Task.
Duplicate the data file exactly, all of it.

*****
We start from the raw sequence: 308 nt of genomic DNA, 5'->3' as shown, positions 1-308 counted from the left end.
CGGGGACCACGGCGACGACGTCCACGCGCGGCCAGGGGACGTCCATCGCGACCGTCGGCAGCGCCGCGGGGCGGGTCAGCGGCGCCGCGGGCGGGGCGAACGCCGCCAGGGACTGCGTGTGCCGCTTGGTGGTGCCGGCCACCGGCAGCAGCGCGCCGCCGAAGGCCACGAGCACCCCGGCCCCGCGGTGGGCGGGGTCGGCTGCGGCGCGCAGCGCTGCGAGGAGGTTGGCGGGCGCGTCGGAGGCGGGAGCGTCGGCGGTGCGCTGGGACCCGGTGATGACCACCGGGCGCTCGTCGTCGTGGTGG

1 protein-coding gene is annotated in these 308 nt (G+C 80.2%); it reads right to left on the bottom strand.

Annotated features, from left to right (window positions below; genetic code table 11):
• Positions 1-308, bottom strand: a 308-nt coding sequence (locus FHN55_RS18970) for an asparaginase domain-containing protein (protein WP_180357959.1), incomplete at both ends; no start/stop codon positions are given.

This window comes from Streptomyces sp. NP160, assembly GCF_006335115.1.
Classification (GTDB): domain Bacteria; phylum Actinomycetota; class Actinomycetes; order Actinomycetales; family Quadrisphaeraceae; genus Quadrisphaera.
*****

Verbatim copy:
We start from the raw sequence: 308 nt of genomic DNA, 5'->3' as shown, positions 1-308 counted from the left end.
CGGGGACCACGGCGACGACGTCCACGCGCGGCCAGGGGACGTCCATCGCGACCGTCGGCAGCGCCGCGGGGCGGGTCAGCGGCGCCGCGGGCGGGGCGAACGCCGCCAGGGACTGCGTGTGCCGCTTGGTGGTGCCGGCCACCGGCAGCAGCGCGCCGCCGAAGGCCACGAGCACCCCGGCCCCGCGGTGGGCGGGGTCGGCTGCGGCGCGCAGCGCTGCGAGGAGGTTGGCGGGCGCGTCGGAGGCGGGAGCGTCGGCGGTGCGCTGGGACCCGGTGATGACCACCGGGCGCTCGTCGTCGTGGTGG

1 protein-coding gene is annotated in these 308 nt (G+C 80.2%); it reads right to left on the bottom strand.

Annotated features, from left to right (window positions below; genetic code table 11):
• Positions 1-308, bottom strand: a 308-nt coding sequence (locus FHN55_RS18970) for an asparaginase domain-containing protein (protein WP_180357959.1), incomplete at both ends; no start/stop codon positions are given.

This window comes from Streptomyces sp. NP160, assembly GCF_006335115.1.
Classification (GTDB): domain Bacteria; phylum Actinomycetota; class Actinomycetes; order Actinomycetales; family Quadrisphaeraceae; genus Quadrisphaera.